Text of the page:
Friday morning’s Drudge Report featured two opinion pieces about President Trump, one which slammed his “suffocating presence,” and the other, which regarded his presidency as supported by emotion in the same way that President Obama’s support was. The mainstream media continue to miss the point, though there is indeed an element of reality that both pieces did touch upon.
To look at the claims in these pieces, we first look at the first piece, from a USA Today piece written by Rob Montz. We included the lede and added emphasis:
Given the presidency’s evolution, Donald Trump, the overlord of American politics, is not a fluke, or some historic anomaly. He’s an inevitability.
Another day, another avalanche of news about the President: berating Democratic leaders on camera; unceremoniously announcing the departure of his chief of staff; calling his former Secretary of State “dumb as a rock.”
It never lets up. Trump is a ubiquitous, suffocating presence in American life.
It wasn’t supposed to be like this. The modern presidency is the framers’ worst nightmare, a flatly unconstitutional concentration of power. As the Trump era has made abundantly clear, the office itself — its size, scope, and prominence in American life — is the driving force of dysfunction in our politics.
Article II of the Constitution outlines a modest office. The president was to execute the laws passed by Congress, appoint some key government posts, interface with foreign leaders, and use the veto to check populist passions.
That’s it. The president was basically a lackey to Congress, the deliberative and more democratically sensitive branch of government.
That design worked pretty well for the first 150 years. On the rare occasions when the executive branch assumed excessive powers — such as Lincoln suspending habeas corpus protections at the height of the Civil War — the office’s constitutional constraints kept the commander-in-chief in check.
The rest of Mr. Montz’ piece goes on to attempt to trace an historical route by which the presidency appealed to emotion and increased in its level of power. This is a theme which Peggy Noonan, a more nuanced opinion writer, also touched on in her piece, which ran in The Wall Street Journal, also with added emphasis:
[A] poll left me thinking of what a high-ranking Republican who himself was once considered a possible president said last week… He speculated aloud on a hunch… that Mr. Trump might not run for re-election. Think of it, he said. Unrelenting bad news is likely coming—final findings from Mr. Mueller, a new and hungry Democratic House, more investigations, little bipartisanship, economic uncertainty. It’s not going to be fun; the outlook for re-election will dim.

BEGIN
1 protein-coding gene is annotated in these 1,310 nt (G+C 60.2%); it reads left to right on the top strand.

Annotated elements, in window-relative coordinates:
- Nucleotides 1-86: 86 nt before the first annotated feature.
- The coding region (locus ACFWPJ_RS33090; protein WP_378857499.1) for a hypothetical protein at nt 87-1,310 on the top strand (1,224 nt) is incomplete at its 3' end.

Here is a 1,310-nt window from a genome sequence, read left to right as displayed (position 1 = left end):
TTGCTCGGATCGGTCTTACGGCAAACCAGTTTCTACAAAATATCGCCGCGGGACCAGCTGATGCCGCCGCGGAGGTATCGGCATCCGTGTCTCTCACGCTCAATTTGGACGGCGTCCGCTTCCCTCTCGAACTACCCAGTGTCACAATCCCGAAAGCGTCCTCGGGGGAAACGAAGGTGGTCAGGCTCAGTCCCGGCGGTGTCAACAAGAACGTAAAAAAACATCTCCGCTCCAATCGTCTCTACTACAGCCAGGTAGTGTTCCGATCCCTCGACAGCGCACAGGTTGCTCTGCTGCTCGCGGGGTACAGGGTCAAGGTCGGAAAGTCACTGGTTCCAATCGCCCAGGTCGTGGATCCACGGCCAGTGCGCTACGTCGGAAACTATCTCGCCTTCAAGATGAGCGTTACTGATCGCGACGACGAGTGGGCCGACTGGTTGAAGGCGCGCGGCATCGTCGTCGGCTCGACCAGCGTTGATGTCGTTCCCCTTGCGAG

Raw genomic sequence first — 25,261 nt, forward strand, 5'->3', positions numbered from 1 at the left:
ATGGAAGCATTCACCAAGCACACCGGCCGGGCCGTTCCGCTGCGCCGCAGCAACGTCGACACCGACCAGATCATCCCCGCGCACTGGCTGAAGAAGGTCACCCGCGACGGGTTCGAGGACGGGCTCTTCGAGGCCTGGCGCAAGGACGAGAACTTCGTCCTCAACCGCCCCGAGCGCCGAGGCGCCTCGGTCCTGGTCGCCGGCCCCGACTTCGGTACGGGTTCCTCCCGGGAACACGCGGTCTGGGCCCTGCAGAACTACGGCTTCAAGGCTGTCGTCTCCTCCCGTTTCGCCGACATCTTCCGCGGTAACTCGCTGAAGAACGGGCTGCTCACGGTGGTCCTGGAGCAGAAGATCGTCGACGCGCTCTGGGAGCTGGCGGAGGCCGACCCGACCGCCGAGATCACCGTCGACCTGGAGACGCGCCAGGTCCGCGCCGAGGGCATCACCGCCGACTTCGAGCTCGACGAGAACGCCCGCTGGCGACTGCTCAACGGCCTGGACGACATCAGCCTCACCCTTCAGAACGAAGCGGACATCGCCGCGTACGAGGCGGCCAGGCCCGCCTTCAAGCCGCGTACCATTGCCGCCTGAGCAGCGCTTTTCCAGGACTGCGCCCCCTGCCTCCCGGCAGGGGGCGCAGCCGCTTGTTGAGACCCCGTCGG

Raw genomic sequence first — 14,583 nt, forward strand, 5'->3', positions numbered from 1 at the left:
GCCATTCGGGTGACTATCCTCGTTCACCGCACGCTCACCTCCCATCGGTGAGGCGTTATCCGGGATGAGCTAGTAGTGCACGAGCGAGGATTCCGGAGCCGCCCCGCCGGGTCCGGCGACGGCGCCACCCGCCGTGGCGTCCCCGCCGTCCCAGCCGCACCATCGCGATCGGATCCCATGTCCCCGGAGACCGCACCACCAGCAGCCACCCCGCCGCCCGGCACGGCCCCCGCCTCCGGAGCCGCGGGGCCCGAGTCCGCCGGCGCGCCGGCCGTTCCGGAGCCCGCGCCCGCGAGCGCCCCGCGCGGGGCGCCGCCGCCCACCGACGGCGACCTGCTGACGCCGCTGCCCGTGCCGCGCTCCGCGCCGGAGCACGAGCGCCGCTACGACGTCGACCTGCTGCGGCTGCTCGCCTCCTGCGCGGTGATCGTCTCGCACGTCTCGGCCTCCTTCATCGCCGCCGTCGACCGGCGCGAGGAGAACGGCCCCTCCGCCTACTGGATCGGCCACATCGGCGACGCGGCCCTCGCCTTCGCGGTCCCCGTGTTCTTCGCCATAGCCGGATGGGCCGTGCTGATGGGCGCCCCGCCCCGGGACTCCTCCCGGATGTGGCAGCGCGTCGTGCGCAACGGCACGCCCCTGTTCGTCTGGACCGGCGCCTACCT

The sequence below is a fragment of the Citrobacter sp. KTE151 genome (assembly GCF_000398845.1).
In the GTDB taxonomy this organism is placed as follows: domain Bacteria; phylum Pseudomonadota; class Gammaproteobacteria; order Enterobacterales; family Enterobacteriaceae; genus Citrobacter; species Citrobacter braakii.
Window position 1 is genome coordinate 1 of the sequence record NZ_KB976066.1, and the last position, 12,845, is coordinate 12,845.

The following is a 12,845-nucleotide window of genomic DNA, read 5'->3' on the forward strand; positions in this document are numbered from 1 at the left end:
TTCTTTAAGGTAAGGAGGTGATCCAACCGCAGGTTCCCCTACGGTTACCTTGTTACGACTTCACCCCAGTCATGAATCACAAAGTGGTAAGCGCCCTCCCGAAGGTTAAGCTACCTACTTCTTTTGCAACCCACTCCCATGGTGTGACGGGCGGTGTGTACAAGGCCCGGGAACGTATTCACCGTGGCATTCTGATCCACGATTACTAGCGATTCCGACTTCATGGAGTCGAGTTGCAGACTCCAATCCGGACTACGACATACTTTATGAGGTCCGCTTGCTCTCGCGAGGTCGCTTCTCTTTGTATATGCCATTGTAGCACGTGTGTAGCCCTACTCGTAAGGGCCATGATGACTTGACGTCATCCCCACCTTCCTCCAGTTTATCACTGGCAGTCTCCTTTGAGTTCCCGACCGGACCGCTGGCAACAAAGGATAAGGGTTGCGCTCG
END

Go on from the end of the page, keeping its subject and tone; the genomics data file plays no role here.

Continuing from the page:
So, the politician said, imagine this: The president wakes up one morning and announces that, actually and amazingly, he’s accomplished everything he set out to do when he ran in 2016—cut taxes, appointed judges, faced off with China, made better trade deals, controlled immigration, improved the outlook for financial markets. “I accomplished in four years what other guys couldn’t do in eight!” the president says: “My work is done!”And he’s gone. The politician thought this just might happen.
Since we’ve already begun to look toward 2020, a thought on what we’ve been doing the past few cycles.
Here is my concern: Politics is part theater, part showbiz, it’s always been emotional, but we’ve gotten too emotional, both parties. It’s too much about feelings and how moved you are. The balance is off. We have been electing magic ponies in our presidential contests, and we have done this while slighting qualities like experience, hard and concrete political accomplishment, even personal maturity. Barack Obama, whatever else he was, was a magic pony. Donald Trump too. Beto O’Rourke, who is so electrifying Democrats, also appears to be a magic pony.
Messrs. Obama and Trump represented a mood. They didn’t ask for or elicit rigorous judgment, they excited voters. Mr. Trump’s election was driven by a feeling of indignation and pushback: You elites treat me like a nobody in my own country, I’m about to show you who’s boss. His supporters didn’t consider it disqualifying that he’d never held office. They saw it as proof he wasn’t in the club and could turn things around. His ignorance was taken as authenticity. In this he was like Sarah Palin, another magic pony.
After two wars and an economic crisis, Mr. Obama gleamed with hope and differentness. This shining 47-year-old intellectual—surely he’ll turn things around. He’d been an obscure and indifferent state legislator who was only two years in the U.S. Senate when the move to make him president began. It was all—a feeling. He was The One. Mr. O’Rourke, who’s shooting up in the polls as a possible Democratic contender, is sunny, friendly, even-keeled. He reminds some Democrats of Bobby Kennedy—soulful, able to see and summon the things you like best in yourself. He even looks like a son of Bobby Kennedy. He is 46, has served only six years in the House, and before that was on the City Council of El Paso, Texas.